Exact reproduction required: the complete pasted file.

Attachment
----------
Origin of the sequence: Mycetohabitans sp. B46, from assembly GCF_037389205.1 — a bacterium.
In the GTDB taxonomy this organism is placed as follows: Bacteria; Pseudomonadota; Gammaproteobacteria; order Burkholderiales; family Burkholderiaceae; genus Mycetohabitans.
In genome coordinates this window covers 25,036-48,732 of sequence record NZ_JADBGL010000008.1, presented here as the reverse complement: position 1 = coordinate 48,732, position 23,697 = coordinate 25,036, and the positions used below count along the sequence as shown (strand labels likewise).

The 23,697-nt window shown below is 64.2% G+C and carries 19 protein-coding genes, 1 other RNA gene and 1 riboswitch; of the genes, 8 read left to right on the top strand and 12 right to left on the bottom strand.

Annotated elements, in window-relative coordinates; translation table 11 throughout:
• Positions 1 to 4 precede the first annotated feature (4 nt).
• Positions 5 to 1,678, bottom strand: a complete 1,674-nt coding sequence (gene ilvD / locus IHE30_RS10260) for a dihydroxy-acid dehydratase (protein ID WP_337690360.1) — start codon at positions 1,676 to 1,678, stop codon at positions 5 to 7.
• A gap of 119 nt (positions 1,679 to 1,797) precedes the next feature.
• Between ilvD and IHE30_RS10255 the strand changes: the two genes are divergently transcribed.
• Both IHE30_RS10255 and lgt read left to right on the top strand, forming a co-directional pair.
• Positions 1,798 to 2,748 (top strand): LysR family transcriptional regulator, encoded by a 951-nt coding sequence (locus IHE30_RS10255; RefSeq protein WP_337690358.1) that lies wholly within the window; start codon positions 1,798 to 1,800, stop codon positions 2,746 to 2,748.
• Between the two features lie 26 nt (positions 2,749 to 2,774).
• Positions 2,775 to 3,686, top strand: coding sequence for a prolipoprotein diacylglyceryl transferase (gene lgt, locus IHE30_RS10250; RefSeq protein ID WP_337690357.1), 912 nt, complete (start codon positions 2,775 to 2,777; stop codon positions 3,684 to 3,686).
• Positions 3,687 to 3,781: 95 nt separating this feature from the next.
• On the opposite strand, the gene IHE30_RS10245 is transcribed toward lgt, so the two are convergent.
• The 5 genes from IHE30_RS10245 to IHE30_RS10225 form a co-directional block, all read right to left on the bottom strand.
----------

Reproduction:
Origin of the sequence: Mycetohabitans sp. B46, from assembly GCF_037389205.1 — a bacterium.
In the GTDB taxonomy this organism is placed as follows: Bacteria; Pseudomonadota; Gammaproteobacteria; order Burkholderiales; family Burkholderiaceae; genus Mycetohabitans.
In genome coordinates this window covers 25,036-48,732 of sequence record NZ_JADBGL010000008.1, presented here as the reverse complement: position 1 = coordinate 48,732, position 23,697 = coordinate 25,036, and the positions used below count along the sequence as shown (strand labels likewise).

The 23,697-nt window shown below is 64.2% G+C and carries 19 protein-coding genes, 1 other RNA gene and 1 riboswitch; of the genes, 8 read left to right on the top strand and 12 right to left on the bottom strand.

Annotated elements, in window-relative coordinates; translation table 11 throughout:
• Positions 1 to 4 precede the first annotated feature (4 nt).
• Positions 5 to 1,678, bottom strand: a complete 1,674-nt coding sequence (gene ilvD / locus IHE30_RS10260) for a dihydroxy-acid dehydratase (protein ID WP_337690360.1) — start codon at positions 1,676 to 1,678, stop codon at positions 5 to 7.
• A gap of 119 nt (positions 1,679 to 1,797) precedes the next feature.
• Between ilvD and IHE30_RS10255 the strand changes: the two genes are divergently transcribed.
• Both IHE30_RS10255 and lgt read left to right on the top strand, forming a co-directional pair.
• Positions 1,798 to 2,748 (top strand): LysR family transcriptional regulator, encoded by a 951-nt coding sequence (locus IHE30_RS10255; RefSeq protein WP_337690358.1) that lies wholly within the window; start codon positions 1,798 to 1,800, stop codon positions 2,746 to 2,748.
• Between the two features lie 26 nt (positions 2,749 to 2,774).
• Positions 2,775 to 3,686, top strand: coding sequence for a prolipoprotein diacylglyceryl transferase (gene lgt, locus IHE30_RS10250; RefSeq protein ID WP_337690357.1), 912 nt, complete (start codon positions 2,775 to 2,777; stop codon positions 3,684 to 3,686).
• Positions 3,687 to 3,781: 95 nt separating this feature from the next.
• On the opposite strand, the gene IHE30_RS10245 is transcribed toward lgt, so the two are convergent.
• The 5 genes from IHE30_RS10245 to IHE30_RS10225 form a co-directional block, all read right to left on the bottom strand.